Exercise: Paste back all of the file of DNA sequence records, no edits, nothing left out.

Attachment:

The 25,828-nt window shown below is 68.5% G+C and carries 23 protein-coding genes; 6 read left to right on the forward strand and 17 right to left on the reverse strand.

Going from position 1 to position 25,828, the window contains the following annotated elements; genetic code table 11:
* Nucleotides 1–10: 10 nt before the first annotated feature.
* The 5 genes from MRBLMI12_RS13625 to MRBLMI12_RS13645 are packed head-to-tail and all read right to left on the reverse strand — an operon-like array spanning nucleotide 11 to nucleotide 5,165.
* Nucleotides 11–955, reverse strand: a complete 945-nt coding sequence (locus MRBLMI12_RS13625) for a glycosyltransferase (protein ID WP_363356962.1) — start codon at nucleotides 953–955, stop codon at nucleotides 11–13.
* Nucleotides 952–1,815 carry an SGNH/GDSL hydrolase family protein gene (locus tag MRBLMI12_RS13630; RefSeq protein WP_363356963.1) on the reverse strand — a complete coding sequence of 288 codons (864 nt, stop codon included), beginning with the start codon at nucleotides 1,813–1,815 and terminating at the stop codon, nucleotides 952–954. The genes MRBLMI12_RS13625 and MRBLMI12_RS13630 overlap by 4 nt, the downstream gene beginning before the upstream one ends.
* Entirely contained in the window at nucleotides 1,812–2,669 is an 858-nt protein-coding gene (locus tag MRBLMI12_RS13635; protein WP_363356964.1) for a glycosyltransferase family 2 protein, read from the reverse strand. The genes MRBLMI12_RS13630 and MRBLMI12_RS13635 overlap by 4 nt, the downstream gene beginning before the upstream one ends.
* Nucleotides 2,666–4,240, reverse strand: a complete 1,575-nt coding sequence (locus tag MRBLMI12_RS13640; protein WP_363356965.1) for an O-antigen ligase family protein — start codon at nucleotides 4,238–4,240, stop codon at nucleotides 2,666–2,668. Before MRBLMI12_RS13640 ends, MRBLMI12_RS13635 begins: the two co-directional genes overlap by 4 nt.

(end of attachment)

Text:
The 25,828-nt window shown below is 68.5% G+C and carries 23 protein-coding genes; 6 read left to right on the forward strand and 17 right to left on the reverse strand.

Going from position 1 to position 25,828, the window contains the following annotated elements; genetic code table 11:
* Nucleotides 1–10: 10 nt before the first annotated feature.
* The 5 genes from MRBLMI12_RS13625 to MRBLMI12_RS13645 are packed head-to-tail and all read right to left on the reverse strand — an operon-like array spanning nucleotide 11 to nucleotide 5,165.
* Nucleotides 11–955, reverse strand: a complete 945-nt coding sequence (locus MRBLMI12_RS13625) for a glycosyltransferase (protein ID WP_363356962.1) — start codon at nucleotides 953–955, stop codon at nucleotides 11–13.
* Nucleotides 952–1,815 carry an SGNH/GDSL hydrolase family protein gene (locus tag MRBLMI12_RS13630; RefSeq protein WP_363356963.1) on the reverse strand — a complete coding sequence of 288 codons (864 nt, stop codon included), beginning with the start codon at nucleotides 1,813–1,815 and terminating at the stop codon, nucleotides 952–954. The genes MRBLMI12_RS13625 and MRBLMI12_RS13630 overlap by 4 nt, the downstream gene beginning before the upstream one ends.
* Entirely contained in the window at nucleotides 1,812–2,669 is an 858-nt protein-coding gene (locus tag MRBLMI12_RS13635; protein WP_363356964.1) for a glycosyltransferase family 2 protein, read from the reverse strand. The genes MRBLMI12_RS13630 and MRBLMI12_RS13635 overlap by 4 nt, the downstream gene beginning before the upstream one ends.
* Nucleotides 2,666–4,240, reverse strand: a complete 1,575-nt coding sequence (locus tag MRBLMI12_RS13640; protein WP_363356965.1) for an O-antigen ligase family protein — start codon at nucleotides 4,238–4,240, stop codon at nucleotides 2,666–2,668. Before MRBLMI12_RS13640 ends, MRBLMI12_RS13635 begins: the two co-directional genes overlap by 4 nt.